A post-apocalyptic search for essential party decor (and friendship).
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The fourth of July was fast approaching, and Columbus was getting frantic. He needed an eagle to finish his decor for the celebration of the greatest country that ever was. The problem? Finding an eagle in good repair in this apocalyptic wasteland was surprisingly impossible. Surprising because it used to be the heartland of the country, you know, a place where football and cigarettes and cows and tornadoes and family values all coexisted.
“I can see it, Blueberry, in my mind’s eye — you know what that is, the imagination — I see an eagle. A solid bronze eagle. Looking into the middle distance. Like he’s watching for George Washington’s reincarnation, riding bareback on a horse, shirtless, a tattoo of ‘no taxation without representation' on his chest, Paul Revere and all the other Founding Fathers in tow.”
Blueberry, or Berry, said nothing. She was a fat, lazy, unimpressive rabbit the color of mottled dry grass.
“You’re right. I should settle for a two-dimensional flaky wood cutout of a duck. Plenty of ducks here. No gosh darn eagles.”
Red, white, and blue banners were strung so thickly throughout the apartment it looked like freedom took a diuretic. It made Columbus sigh with self-importance.
“Just think of how amazing the Fourth will be. I’m going to bake a flag cake and have a candle for every single year of America’s prosperity. All three hundred and ten of them. But between your birthday, my birthday, and America’s, we’re running out of candles. And it’s hard to blow them all out by myself.”
Blueberry gyrated her face, wishing for less talking and more celery. She’d settle for less talking, though.
“Come on, just one more search for the eagle, then I’ll be done. I swear.”
As if Blueberry had a choice. In protest, Blueberry popped out a few little turdlets.
“Damn it, Blue. It’s not that bad out there. Only 112 degrees today.” Columbus proceeded to bundle up in a breathable workout shirt, a UV-protective jacket, and then a raincoat. He gently grasped the fluff ball and placed her inside a transparent backpack, black eyes staring. “Do you ever blink, for Henry Ford’s sake? I wish you were human sometimes, just so you would blink. And maybe, just maybe, I wouldn’t be so alone.”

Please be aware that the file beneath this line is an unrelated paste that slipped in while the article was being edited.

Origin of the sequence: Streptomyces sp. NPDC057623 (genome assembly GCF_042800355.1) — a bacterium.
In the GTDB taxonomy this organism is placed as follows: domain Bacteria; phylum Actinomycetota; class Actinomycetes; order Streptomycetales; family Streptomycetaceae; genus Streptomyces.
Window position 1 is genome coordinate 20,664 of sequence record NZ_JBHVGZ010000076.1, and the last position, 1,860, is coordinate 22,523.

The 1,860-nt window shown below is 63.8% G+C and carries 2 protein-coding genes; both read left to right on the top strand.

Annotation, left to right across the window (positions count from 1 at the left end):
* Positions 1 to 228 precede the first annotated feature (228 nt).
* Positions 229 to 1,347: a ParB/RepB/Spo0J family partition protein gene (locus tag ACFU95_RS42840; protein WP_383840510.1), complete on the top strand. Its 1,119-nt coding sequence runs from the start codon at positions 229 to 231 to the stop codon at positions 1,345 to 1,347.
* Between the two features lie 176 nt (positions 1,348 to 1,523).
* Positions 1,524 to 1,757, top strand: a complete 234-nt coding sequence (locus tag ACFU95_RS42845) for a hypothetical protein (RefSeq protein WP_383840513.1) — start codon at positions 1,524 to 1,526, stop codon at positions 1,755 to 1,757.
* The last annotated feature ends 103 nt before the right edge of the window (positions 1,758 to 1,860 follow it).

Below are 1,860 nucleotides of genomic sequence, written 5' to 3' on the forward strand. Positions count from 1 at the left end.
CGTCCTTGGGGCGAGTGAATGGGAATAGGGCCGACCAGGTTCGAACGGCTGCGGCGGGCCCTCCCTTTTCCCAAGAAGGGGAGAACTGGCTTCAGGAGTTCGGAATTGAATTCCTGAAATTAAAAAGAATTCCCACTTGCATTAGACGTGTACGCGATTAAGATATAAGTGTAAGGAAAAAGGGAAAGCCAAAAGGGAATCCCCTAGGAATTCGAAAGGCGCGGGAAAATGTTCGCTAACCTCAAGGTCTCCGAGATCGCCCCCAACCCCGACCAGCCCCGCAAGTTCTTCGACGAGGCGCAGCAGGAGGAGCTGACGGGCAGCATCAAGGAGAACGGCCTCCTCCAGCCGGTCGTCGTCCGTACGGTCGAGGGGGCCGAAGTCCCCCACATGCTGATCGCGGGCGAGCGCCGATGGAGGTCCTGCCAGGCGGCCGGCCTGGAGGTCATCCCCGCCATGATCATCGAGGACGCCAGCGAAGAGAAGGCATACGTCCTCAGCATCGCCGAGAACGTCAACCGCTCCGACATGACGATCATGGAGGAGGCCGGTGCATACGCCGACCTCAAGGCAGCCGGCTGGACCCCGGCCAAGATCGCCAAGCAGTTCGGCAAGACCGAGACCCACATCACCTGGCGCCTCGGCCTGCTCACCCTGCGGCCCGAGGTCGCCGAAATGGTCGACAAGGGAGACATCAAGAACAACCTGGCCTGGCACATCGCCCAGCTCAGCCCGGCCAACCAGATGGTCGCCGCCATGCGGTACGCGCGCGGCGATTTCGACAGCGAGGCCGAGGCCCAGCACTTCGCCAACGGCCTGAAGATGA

Columbus unsealed the door with a thick-gloved hand, went into the air-tight mudroom, and unsealed the next door. The wind whipped at eighty miles an hour. Hail the size of grapefruits crunched the ground like miniature meteors. Cold, acidic, rain pattered everything. Perfect tornado conditions. That’s what happens when humans drain water from every natural source, poison the soil, pave everything with asphalt and concrete, and fill up any free space with garbage. As a people, Americans had decided, “let’s fuck around with the natural world and find out what happens.”
“See? Not bad at all,” Columbus said before placing a worker’s hard hat on his head and grabbing the bloody machete. Wild dogs and wild-dog-sized rats had been especially angsty lately.
Blueberry quivered in fear.
An eagle in the right form and grandeur that Columbus desired couldn’t be found. Not in the old Wal-Mart (infested with mutants), nor the Masonic lodge (which was most shocking). Columbus figured there had to be one either in the old courthouse or the judge’s house or an undiscovered bunker.
Head down, near bent double to resist the gale-force winds, Columbus trudged into downtown proper. The only semi-intact buildings left were the bank and the courthouse, both from the “golden age of America'' when men when to work and women were housewives, and everyone ate jello and didn’t pretend to like it (Columbus tolerated it because it never expired) ((Blueberry sniffed it and smooshed it but never ate it)). The stone on these buildings was real all the way through, giving them the strength to stand against time itself. Everything else was so destroyed and overgrown that the courthouse looked out of place. The courthouse, specifically, appeared to be offended that no one ever told it the apocalypse came.
Blueberry moved around, scratched at the backpack’s sides, looking for an exit. It was stuffy in there.
Columbus took the movement differently. “Blueberry, this isn’t a mistake. This is going to make the party the best Fourth of July there ever was.” Under his breath, Columbus added, “What else would we do besides stare at each other? You, looking at me with a piece of baby celery in your mouth. Me, looking at you, with my dwindling supply of marijuana. Ok, hold on.”